So, I feel like, every time I take the stage, I have to announce to everybody, hey, I’m an Iranian-American Muslim female, like all of you, and just to calm people down that, like, I know that you know that this is not the normal package for a comedian, and it’s going to be OK.
My name is Negin Farsad, and this is my Brief But Spectacular take on being an Iranian-American Muslim female comedian…lady.
JUDY WOODRUFF: She’s a winner.
HARI SREENIVASAN: She’s got enough adjectives at the end there, yes.
JUDY WOODRUFF: You can watch more episodes of our Brief But Spectacular series on our Web site, PBS.org/NewsHour/Brief.
The post When a comedian realized she could fight Islamophobia appeared first on PBS NewsHour.
WASHINGTON — There are few, if any, black executives in the upper ranks of the Trump Organization, a review by The Associated Press has found. Other minorities are also scarce at that level though Republican presidential nominee Donald Trump has employed scores of executives.
Former executives say they cannot recall a single black vice president-level executive at Trump’s headquarters during their combined tenures at the Trump Organization LLC, which ranged from 1980 to late in the past decade. Reviews of social media postings by Trump and his family and Trump’s acknowledgements thanking executives in his books also fail to identify any senior black employees past or present.
Asked about the lack of African-American vice presidents in an interview last month, Trump assured the AP that he had hired minorities as senior executives and said his staff could readily provide specific details.
“I am the least discriminatory person in the world,” Trump said. “I have people that do the hiring, if you want to speak to them.”
The Trump Organization, however, did not grant subsequent requests by the AP to provide such information or say whether Trump had hired an African-American vice president over the past 35 years.
The AP limited its review to the circle of senior executives who hold titles of vice president or higher within the Trump Organization, an amorphous corporate entity in which Trump and a group of top executives oversee hundreds of different companies and partnerships that control real estate, licensing and hospitality businesses. Some subsidiary businesses have their own hierarchies of presidents and vice presidents, but those executives are generally not located within Trump Tower headquarters and do not have the same authority and prestige.
Trump’s subsidiary businesses over the years have included golf courses, a modeling agency, casinos in multiple states and an airline. The AP did identify some African-Americans holding the VP title at such individual properties.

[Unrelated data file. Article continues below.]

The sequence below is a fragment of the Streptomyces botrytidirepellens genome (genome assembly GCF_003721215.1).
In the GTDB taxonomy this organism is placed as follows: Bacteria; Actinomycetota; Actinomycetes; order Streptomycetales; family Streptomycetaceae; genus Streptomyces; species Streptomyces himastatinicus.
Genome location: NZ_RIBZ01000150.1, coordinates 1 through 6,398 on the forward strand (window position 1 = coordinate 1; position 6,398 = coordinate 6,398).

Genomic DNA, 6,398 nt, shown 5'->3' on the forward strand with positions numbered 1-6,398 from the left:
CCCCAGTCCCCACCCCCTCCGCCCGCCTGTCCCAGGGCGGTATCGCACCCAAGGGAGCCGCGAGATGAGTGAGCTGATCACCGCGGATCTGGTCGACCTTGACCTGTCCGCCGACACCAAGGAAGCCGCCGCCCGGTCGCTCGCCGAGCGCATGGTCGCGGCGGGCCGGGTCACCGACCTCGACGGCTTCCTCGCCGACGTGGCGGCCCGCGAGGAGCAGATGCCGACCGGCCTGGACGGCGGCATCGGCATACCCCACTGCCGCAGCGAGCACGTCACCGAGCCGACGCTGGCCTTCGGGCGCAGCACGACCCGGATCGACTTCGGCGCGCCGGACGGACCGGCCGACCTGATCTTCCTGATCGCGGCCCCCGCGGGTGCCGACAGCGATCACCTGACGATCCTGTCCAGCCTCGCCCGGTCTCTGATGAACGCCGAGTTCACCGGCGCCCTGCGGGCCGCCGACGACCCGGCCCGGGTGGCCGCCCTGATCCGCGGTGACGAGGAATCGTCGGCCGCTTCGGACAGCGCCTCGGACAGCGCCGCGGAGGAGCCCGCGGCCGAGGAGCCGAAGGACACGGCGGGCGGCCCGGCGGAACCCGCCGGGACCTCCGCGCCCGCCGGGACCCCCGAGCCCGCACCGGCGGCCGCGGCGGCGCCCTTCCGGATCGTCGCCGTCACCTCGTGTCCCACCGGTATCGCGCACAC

The AP’s review found two Trump executives whose surnames could potentially indicate Hispanic or Middle Eastern backgrounds but did not draw any conclusions given the lack of cooperation by the Trump Organization.
Some black former employees said the absence of minorities among Trump’s top lieutenants was striking.
“It was quite commonplace for me to be the only person of color in the room for meetings at the executive level,” said Randal Pinkett, who in December 2005 won on “The Apprentice,” Trump’s reality show competition. That earned Pinkett a temporary vice president title within Trump Entertainment Resorts Inc., not the Trump Organization directly.
“And when I had the opportunity to meet with the heads of affiliate companies, as I did often, not once did I encounter a person of color,” Pinkett said.
The apparent lack of diversity among Trump’s senior staff undermines an image portrayed in a recent online campaign advertisement, in which Lynne Patton, who described herself as a black, female executive at the Trump Organization, praised Trump for “hiring more minority and female executives than any other company for which I’ve ever worked.”
Patton is Eric Trump’s longtime personal assistant. After the AP questioned the campaign’s citation of her as a Trump Organization executive, her title on the Eric Trump Foundation’s website and her profile on the LinkedIn service was changed to “vice president of the Eric Trump Foundation.” That position did not appear on the foundation’s most recent tax filing for 2014, which said Patton was one of 16 unpaid directors who devote approximately one hour per week to the charity.
The National Urban League said Trump did not reply to a questionnaire about diversity and he has twice rebuffed requests to speak or meet with the group and the NAACP.
The president of the National Urban League, Marc Morial, called Trump’s claim to colorblindness “a smoke-screen” and said it was a worrisome sign of how the businessman would handle appointments as president.
“There are lots of African-American graduates from Wharton and Harvard and Yale,” Morial said. “If you were applying the same standard to everyone in the talent pool, you’d be hiring a lot of people of color.”